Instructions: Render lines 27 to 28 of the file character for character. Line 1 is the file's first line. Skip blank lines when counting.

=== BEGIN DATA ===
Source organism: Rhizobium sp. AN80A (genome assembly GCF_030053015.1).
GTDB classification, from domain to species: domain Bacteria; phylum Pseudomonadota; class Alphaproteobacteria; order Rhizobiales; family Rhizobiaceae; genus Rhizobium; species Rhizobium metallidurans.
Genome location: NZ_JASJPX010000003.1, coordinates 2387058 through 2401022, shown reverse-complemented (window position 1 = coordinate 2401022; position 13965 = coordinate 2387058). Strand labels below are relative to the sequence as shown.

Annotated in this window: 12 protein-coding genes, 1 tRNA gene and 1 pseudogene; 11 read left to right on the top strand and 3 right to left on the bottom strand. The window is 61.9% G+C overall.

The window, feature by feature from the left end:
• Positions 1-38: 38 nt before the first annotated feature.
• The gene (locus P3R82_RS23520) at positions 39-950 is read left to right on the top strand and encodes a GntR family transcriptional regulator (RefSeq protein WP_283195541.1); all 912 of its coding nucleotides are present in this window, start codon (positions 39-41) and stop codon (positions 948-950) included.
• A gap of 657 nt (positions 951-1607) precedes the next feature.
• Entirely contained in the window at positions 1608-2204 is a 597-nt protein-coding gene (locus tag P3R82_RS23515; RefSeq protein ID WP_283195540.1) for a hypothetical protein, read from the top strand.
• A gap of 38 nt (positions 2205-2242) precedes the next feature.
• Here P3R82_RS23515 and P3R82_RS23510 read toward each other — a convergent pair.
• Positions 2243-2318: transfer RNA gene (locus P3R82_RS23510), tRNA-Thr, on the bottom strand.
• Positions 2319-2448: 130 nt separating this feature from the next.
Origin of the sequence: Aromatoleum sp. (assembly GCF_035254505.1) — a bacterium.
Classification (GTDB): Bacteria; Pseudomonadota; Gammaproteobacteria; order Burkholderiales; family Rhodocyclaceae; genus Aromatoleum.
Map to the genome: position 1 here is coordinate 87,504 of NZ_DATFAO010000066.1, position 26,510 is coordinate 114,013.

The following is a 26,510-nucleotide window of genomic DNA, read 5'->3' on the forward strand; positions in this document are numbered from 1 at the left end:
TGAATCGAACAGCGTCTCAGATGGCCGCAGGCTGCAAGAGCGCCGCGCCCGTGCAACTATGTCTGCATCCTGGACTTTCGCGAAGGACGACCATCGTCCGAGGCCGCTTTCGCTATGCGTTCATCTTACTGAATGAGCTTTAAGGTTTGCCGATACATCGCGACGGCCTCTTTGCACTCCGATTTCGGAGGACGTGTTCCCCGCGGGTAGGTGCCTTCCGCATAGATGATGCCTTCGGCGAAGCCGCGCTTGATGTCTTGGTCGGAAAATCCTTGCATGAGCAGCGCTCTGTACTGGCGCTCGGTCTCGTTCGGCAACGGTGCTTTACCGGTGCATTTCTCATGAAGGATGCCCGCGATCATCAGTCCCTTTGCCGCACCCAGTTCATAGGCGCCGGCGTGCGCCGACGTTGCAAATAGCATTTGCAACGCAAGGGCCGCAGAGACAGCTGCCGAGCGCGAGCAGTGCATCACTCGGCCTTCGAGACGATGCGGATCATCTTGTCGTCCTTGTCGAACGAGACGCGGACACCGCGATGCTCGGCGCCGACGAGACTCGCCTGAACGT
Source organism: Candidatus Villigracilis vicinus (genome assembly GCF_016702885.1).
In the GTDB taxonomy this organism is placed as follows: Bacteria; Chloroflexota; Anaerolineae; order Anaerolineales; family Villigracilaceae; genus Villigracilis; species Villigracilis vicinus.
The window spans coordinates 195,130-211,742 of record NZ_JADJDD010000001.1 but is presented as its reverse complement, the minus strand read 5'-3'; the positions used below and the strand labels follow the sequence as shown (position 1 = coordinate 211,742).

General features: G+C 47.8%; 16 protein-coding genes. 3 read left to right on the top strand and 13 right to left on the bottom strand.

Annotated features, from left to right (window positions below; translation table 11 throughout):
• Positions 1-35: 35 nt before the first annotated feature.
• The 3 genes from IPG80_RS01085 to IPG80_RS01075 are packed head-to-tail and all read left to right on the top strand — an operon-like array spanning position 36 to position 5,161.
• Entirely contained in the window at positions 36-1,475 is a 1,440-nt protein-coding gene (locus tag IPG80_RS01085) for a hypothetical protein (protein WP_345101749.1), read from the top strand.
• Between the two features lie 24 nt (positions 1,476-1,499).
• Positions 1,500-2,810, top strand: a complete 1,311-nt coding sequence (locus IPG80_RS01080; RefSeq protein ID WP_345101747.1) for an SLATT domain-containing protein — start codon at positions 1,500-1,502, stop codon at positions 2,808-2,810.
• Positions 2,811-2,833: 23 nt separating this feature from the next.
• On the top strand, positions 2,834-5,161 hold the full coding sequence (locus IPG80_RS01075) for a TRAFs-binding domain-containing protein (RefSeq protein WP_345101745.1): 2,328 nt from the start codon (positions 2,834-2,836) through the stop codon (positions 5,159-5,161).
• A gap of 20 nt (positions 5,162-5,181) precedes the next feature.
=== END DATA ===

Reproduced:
• Between the two features lie 24 nt (positions 1,476-1,499).
• Positions 1,500-2,810, top strand: a complete 1,311-nt coding sequence (locus IPG80_RS01080; RefSeq protein ID WP_345101747.1) for an SLATT domain-containing protein — start codon at positions 1,500-1,502, stop codon at positions 2,808-2,810.